dchawk81

Well-Known Member
#10
Think I'm just gonna get disposable day cabs. The entire truck is cheaper than an inframe.
 

mndriver

curmudgeon extraordinare
Supporter
#11
When you are getting into this business, see this as what may happen, before you begin to accept a cheap rate and think you are making a profit simply because there is money left over after fuel expenses and you pay your personal bills.

When the truck goes down, your business needs to have money to pay the costs of repairs, continue to pay the fixed costs, continue to pay your salary, and still have money in the reserves to pay for expenses at the point you start back running again. Because remember, when the truck does get fixed, unless you give up some of your money to be paid immediately, it will be 30 days before the checks start arriving from the brokers.
Don't mix business and personal finance.

As a person, you should always have 3 months living expenses and available to you regardless if you are a W-2 employee or a 1099 or self-employed.

What happens if you have a heart attack? Motorcycle accident? You need to be able to cover your expenses regardless. Or you'll be homeless.


Being self-employed though just means you have to plan that same contingency but focus on strictly business survival. Part of that should be on replacement of capital equipment or structure. At any given time, one line item should be strictly for equipment replacement. Doesn't mean having 100% of the cost of equipment,. But at least have the means to pay for finance options if need be.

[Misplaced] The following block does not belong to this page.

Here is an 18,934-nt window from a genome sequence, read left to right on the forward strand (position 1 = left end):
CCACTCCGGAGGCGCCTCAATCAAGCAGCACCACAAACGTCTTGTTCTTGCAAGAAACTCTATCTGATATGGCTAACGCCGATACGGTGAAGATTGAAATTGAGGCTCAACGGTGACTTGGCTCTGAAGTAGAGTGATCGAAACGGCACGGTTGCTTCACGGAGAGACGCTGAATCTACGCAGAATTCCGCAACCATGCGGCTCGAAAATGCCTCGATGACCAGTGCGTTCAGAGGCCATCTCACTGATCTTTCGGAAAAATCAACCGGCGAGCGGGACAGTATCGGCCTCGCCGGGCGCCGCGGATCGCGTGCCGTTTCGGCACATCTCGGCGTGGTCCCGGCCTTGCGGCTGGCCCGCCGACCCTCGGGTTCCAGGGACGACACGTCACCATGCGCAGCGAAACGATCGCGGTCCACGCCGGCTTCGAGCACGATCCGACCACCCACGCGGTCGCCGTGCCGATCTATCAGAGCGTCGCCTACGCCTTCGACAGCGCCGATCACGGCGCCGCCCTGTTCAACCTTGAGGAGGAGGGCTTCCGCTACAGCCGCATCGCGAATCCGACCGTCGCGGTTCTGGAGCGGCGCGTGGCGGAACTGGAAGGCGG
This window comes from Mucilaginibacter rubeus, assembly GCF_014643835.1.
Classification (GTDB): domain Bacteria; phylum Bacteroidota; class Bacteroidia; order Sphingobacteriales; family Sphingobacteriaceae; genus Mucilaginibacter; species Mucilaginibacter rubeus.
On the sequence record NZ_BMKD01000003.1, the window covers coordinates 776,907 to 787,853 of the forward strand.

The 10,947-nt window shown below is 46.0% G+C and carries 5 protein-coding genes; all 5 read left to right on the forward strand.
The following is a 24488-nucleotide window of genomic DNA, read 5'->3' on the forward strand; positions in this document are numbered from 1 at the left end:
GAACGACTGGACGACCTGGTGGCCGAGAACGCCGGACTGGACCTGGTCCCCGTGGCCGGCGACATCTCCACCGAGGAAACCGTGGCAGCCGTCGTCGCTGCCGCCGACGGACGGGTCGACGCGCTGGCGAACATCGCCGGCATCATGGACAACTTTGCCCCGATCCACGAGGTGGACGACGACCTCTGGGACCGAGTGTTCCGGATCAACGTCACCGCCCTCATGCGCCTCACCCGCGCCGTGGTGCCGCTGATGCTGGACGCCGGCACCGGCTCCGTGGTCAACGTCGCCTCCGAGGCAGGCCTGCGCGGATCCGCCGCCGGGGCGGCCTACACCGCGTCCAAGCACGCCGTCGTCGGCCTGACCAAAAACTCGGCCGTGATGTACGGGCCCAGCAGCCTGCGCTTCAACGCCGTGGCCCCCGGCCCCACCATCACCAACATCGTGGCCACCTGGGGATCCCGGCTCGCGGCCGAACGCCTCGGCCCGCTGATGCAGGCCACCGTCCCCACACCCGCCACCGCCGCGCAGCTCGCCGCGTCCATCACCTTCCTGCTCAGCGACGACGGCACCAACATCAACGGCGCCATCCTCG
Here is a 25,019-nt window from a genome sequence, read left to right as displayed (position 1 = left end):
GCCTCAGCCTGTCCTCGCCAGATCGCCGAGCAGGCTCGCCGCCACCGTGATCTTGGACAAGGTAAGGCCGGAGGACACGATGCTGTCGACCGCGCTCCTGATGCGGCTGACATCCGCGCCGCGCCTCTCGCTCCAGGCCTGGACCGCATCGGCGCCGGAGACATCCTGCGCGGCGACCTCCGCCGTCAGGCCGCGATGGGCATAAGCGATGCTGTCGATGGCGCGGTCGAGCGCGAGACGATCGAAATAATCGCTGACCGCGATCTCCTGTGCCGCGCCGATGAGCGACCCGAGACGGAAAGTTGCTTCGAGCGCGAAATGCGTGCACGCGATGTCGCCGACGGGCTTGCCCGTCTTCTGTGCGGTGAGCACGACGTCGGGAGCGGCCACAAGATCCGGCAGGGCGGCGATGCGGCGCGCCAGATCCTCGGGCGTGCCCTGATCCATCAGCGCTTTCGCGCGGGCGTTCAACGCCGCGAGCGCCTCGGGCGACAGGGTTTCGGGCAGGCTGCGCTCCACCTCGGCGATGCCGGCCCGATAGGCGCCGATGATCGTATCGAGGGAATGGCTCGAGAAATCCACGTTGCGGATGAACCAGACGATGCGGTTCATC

Personally, that is my biggest reason for not having a new truck. It's bad enough when a truck goes down to have to pay for a repair, but to have to continue to make the vehicle payment hurts just as much.

That payment, while palatable when times are good, might destroy you when times aren't.
 

Hammer166

Instigateur №166™
Supporter
#12
5 1/2 weeks. That's insanity. I realize that's more common than not, but it's still nuts!
 

ironpony

Professional Pot-Stirrer
Supporter
#13
5 1/2 weeks. That's insanity. I realize that's more common than not, but it's still nuts!
No kiddin'!

Wasn't this whole exercise about the proposition that a glider would be more reliable than a new emissions truck?
 

Mike

Well-Known Member
Staff member
Thread starter #14
5 1/2 weeks. That's insanity. I realize that's more common than not, but it's still nuts!
No kiddin'!

Wasn't this whole exercise about the proposition that a glider would be more reliable than a new emissions truck?
The 5 1/2 week repair was anything but 5 1/2 weeks of working on the truck.

The failures in the engine was 2 injector cups, and a blown head gasket. Very premature for this to happen to an engine, but as I researched, not all that uncommon with Fitzgerald engines. Two weeks would have been an acceptable time for the diagnosis and repair, lots went on during this time that I will get into later. Bottom line, $5k and two weeks, and I should have been back on the road with no issues.